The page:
January 5, 2011 |
By Elizabeth Wellington So far, we know the royal newlyweds will not have servants in their house, at least for the first three years of their marriage. We've been told that Kate Middleton's life-size wax image won't join the rest of the royal brood at Madame Tussauds until the end of this year. And it was reported that the No Problem Orchestra, a group of Austrian disabled musicians, are to perform at the April 29 affair. But one question remains: What - and maybe more important, who - will Kate wear when she walks down the aisle of Westminster Abbey to marry Prince William?
June 23, 2010
BOSTON MED. 10 p.m. tomorrow, Channel 6. NEW YORK - PLAYING fly on the wall of a big-city hospital might seem like a good way to get swatted. But for ABC News' Terence Wrong, who's been doing just that off and on since 1999, producing "Hopkins 24/7" in 2000, a follow-up, "Hopkins," in 2008, and starting tomorrow, the eight-part documentary series "Boston Med," the wall's been a productive place. And the buzz has been good, too. Not that it's easy telling the stories of real people at vulnerable times in their lives, and in a way that will interest those of us lucky enough not to be there ourselves at the moment.
February 11, 2010 |
Dante J. Grazioli, 78, of Pennsauken, who could do wondrous work with wedding gowns and formal dresses through his tailoring and alterations, died of lung cancer Friday in his home. Mr. Grazioli, better known as Mr. G., worked side by side with his wife, Lina, for 34 years at Cove Bridal in Pennsauken. "Nothing was impossible for him. He was a great tailor," his wife said. Once, a woman who had bought a size 12 gown did not come in for her final fitting until two weeks before her wedding.
January 7, 2010 |
The fabrics Katie Ermilio used in her spring 2010 collection are so soft the pieces appear limp on a rack of hangers in the family's Haverford showroom. But don't let the languid pieces fool you. She shows the same meticulous attention to detail as her dad, Bob, an internationally renowned fixture in the world of equestrian tailoring. For example, a tomato red, silk-faille Katie Ermilio pencil skirt features a 7-inch, ruffled hem. The matching top is equally exquisite with a seductive open back Ermilio trimmed with the wavy ruffle.
October 21, 2009 |
You want to do what to my what? I knew what to expect when I showed up at the hospital for my first mammogram. My doc had been pushing me for months, and I had talked to countless women who'd had them. (Tell me every detail. Does it hurt? Do they get their shape back?) But when the time came, even armed with all kinds of information, I still couldn't believe what they wanted to do to my breasts - those modestly sized, delightfully sensitive extensions of myself that had fed my daughter, and give guys something to do with their hands when . . . well, never mind.
October 17, 2009
For decades, universities in urban settings built high fences around their campuses to cloister students and employees from crime and blight. But in recent years many universities have begun to literally and figuratively tear down the walls and embrace their neighbors. Nowhere has that change been more dramatic than at the University of Pennsylvania, which built a public school and a hotel, and offered incentives to its workers to buy homes around its West Philadelphia campus. Penn also has made an effort to employ local residents and contract with neighborhood businesses.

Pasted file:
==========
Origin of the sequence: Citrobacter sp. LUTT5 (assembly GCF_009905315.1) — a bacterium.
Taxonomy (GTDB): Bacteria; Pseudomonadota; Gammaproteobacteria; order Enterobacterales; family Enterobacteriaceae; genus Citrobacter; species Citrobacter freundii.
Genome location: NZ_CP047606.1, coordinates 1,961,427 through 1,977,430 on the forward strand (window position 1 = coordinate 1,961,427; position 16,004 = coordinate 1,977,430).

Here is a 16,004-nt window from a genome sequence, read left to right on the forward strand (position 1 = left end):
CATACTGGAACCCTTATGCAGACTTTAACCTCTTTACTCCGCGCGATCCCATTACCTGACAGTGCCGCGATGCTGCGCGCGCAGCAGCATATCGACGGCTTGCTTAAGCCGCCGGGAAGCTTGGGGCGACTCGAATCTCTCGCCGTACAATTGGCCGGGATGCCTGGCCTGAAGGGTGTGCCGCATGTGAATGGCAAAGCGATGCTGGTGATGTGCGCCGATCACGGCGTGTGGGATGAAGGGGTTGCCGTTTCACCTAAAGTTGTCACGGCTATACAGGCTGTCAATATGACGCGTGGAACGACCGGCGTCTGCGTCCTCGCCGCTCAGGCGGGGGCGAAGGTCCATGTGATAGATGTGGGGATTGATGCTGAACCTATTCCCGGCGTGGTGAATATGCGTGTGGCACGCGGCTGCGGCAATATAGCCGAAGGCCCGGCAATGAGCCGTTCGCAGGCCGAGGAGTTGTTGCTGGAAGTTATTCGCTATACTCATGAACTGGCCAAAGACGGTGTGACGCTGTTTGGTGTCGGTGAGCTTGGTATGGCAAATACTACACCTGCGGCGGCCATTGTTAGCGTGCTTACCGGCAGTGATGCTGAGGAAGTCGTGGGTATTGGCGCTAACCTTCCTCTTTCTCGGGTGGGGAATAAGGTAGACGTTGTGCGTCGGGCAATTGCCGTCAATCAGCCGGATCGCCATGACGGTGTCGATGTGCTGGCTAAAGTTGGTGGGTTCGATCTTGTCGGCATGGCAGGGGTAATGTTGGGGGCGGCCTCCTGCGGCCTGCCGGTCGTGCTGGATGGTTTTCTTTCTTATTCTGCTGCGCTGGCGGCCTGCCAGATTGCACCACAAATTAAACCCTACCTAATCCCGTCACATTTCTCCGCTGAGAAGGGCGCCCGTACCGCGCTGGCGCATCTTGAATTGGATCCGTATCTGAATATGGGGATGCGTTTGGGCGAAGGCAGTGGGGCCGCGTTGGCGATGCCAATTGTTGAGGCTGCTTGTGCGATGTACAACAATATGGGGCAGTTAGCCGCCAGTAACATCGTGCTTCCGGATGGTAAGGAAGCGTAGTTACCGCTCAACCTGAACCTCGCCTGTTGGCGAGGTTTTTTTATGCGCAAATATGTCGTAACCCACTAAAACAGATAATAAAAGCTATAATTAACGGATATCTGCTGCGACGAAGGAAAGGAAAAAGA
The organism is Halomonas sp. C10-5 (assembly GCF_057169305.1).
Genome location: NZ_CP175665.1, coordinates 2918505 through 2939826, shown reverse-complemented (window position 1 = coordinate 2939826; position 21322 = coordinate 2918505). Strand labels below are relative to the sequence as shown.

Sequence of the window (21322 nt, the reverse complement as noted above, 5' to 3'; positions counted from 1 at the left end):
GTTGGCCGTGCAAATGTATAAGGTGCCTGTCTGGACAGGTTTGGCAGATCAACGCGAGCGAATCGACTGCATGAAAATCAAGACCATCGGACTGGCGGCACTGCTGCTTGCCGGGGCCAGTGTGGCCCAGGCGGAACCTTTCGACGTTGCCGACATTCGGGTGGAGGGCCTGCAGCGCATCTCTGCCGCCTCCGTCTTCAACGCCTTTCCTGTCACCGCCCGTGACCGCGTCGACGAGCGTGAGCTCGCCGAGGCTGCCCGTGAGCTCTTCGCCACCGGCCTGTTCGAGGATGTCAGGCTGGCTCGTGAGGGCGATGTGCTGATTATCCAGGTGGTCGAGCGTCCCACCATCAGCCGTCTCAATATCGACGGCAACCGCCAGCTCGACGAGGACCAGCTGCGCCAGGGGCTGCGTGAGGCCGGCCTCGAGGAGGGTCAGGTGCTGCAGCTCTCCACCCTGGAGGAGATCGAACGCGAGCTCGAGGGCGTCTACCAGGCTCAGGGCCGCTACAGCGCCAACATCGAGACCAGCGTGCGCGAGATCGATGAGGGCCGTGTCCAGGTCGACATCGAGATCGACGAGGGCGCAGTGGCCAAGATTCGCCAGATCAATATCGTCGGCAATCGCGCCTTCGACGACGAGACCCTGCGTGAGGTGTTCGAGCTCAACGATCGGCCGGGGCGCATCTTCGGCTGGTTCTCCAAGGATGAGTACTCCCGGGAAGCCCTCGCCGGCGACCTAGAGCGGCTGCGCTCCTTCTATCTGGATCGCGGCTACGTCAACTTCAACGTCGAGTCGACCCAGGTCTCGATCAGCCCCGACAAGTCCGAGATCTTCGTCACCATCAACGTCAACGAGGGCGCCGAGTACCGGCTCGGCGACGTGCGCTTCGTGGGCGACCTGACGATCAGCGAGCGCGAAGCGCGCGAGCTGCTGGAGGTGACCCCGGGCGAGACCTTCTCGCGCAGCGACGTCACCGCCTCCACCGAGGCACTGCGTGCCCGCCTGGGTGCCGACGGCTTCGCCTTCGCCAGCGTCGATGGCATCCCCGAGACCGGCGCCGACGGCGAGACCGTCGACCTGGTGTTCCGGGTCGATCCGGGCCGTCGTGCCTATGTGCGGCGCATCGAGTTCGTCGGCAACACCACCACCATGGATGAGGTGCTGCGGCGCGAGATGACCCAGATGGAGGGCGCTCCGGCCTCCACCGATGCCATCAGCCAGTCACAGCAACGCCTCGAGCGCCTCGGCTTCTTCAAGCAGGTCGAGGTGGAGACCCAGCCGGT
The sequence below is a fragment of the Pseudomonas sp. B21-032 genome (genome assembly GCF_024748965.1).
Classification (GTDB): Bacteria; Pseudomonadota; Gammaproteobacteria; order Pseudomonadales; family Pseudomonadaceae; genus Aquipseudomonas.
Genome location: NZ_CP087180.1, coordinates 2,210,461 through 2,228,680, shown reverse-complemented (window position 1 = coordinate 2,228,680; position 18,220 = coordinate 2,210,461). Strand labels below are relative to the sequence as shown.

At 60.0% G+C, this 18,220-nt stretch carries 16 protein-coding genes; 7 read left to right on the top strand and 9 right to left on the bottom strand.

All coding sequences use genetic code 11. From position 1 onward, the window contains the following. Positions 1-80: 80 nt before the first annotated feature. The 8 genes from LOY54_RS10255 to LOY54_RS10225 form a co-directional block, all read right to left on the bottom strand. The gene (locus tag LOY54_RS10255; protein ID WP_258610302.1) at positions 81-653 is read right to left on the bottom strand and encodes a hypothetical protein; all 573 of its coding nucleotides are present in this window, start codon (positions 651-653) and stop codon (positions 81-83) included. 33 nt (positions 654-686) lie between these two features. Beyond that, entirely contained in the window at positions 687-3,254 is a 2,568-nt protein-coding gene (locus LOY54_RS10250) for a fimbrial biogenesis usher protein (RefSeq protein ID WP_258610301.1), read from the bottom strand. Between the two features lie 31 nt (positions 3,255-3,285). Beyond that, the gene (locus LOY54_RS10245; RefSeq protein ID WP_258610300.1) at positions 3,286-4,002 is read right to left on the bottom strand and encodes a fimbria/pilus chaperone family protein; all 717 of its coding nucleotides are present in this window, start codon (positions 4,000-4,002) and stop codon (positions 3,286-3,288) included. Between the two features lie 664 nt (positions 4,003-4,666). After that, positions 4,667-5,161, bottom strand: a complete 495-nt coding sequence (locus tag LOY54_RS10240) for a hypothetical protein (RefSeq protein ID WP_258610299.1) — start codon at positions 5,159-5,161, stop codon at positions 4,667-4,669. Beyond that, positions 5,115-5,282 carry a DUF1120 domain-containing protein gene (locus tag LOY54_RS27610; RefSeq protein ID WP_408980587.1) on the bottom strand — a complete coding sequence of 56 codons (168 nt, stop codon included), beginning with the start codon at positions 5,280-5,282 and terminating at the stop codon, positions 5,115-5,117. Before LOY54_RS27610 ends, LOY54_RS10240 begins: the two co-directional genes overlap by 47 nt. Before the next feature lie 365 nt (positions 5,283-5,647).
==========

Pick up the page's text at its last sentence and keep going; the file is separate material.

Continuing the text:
July 16, 2009 |
One of his celebrated bicorn hats is there, a relic of the 1809 Battle of Essling, in the center of the exhibition's final room. And on a wall by the exit, the facsimile of his signature reminds patrons why they came to the National Constitution Center, and paid as much as $17.50 when so many other venues on and near Independence Mall are free. "Napoleon," it says. A French emperor may seem at first a curious focus for the center, which opened its grand space on the mall six years ago, its mission to increase "awareness about the Constitution and its relevance in Americans' daily lives," with permanent exhibits and programs that enliven the nearly-222-year-old document.
February 12, 2009 |
Shady Pines is momentarily out of sass. The 7-foot beauty, in black vinyl gown, fishnet stockings and studded leather choker, retreats to a chair on stage at the Gershman Y. She has spent the last two hours clambering onto tables where audience members were eating pizza and playing bingo. Stomping her colossal platform heels in their faces. Demonstrating, solo, a sexual position that requires two. She has offered ribald birthday greetings to a delighted middle-aged lady and asked a translator for the deaf to teach her sign language for "fake vagina.
February 12, 2009 |
Carol Murray's dream wedding dress has sleeves - sheer, maybe even lacy. She says she's "not fancy," but she wants something beautiful and breathtaking that will fulfill all the bridal clich?s about being a princess on the most important day in her life. And she's shopping for her dress this weekend at Goodwill's first-ever bridal event, in Pennsauken, where she will find at least 100 new and "gently used" gowns - donated by former brides and bridal salons - priced from $99 to $299, as well as shoes, veils, jewelry, and even lacy undergarments.
January 28, 2009 |
Final blastoff for 'StarTrek' creator Star Trek creator Gene Roddenberry, who died in '91, and his wife, Majel Barrett Roddenberry, who died Dec. 18, are headed into deep space, courtesy of a company that specializes in "memorial spaceflights. " Celestis Inc. says Majel hired them to send the couple's cremated remains into space in a spacecraft filled with digitized tributes from Star Trek fans. The craft's mission? To boldly go where no man has gone before - and never return. Donny Osmond: D'oh!